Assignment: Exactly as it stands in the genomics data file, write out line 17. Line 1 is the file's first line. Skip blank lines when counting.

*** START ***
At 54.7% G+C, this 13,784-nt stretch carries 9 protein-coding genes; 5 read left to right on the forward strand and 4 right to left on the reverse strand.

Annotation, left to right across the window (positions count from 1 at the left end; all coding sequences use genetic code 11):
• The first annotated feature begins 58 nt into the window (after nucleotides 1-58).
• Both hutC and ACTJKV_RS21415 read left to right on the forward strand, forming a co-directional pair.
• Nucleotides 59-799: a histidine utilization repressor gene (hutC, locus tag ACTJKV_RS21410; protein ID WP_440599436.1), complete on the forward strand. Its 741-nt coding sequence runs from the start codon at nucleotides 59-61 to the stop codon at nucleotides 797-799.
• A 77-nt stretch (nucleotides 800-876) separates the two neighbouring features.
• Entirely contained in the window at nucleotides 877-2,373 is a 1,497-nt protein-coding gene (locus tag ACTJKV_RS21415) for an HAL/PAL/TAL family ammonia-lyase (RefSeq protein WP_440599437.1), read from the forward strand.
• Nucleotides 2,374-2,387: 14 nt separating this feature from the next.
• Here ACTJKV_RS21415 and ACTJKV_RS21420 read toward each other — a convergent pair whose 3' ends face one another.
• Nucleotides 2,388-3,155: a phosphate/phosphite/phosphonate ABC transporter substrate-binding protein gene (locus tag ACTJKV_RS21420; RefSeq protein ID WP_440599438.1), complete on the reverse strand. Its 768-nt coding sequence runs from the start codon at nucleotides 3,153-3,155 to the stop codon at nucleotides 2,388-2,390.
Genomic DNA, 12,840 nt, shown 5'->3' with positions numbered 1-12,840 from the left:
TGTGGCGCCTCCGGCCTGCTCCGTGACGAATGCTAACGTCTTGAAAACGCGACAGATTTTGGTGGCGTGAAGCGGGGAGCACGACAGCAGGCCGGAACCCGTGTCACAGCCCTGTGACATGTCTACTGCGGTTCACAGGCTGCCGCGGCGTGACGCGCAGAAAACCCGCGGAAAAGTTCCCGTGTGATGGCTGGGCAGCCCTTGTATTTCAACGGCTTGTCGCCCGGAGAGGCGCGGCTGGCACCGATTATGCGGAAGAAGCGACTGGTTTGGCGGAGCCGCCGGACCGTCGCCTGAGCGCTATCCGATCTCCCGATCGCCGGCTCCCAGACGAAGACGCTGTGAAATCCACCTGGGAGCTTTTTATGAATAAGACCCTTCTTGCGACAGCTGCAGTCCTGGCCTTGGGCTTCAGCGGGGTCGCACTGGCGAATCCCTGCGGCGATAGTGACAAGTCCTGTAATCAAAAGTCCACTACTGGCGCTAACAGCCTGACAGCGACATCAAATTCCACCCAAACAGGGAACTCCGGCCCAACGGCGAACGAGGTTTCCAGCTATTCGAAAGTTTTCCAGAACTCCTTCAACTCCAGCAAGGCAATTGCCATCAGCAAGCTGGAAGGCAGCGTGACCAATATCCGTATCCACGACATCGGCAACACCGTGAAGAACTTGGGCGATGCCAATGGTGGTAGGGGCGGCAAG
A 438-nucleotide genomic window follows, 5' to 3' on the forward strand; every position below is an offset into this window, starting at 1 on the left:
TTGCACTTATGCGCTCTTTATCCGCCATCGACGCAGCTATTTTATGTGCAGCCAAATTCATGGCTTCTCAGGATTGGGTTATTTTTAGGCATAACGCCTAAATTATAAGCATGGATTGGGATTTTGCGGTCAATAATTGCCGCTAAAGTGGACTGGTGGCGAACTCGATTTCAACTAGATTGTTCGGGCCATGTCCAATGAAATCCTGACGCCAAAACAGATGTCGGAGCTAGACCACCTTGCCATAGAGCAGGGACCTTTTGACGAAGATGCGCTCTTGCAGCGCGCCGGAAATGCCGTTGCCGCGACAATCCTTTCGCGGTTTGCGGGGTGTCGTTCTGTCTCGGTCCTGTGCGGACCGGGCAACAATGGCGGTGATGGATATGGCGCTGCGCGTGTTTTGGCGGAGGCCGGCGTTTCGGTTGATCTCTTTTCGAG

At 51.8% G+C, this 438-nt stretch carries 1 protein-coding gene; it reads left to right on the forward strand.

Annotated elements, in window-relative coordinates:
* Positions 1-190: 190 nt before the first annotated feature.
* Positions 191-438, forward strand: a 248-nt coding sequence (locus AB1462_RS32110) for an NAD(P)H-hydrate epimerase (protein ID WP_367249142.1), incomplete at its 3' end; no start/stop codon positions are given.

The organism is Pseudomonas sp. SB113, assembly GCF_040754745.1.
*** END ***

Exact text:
* Positions 1-190: 190 nt before the first annotated feature.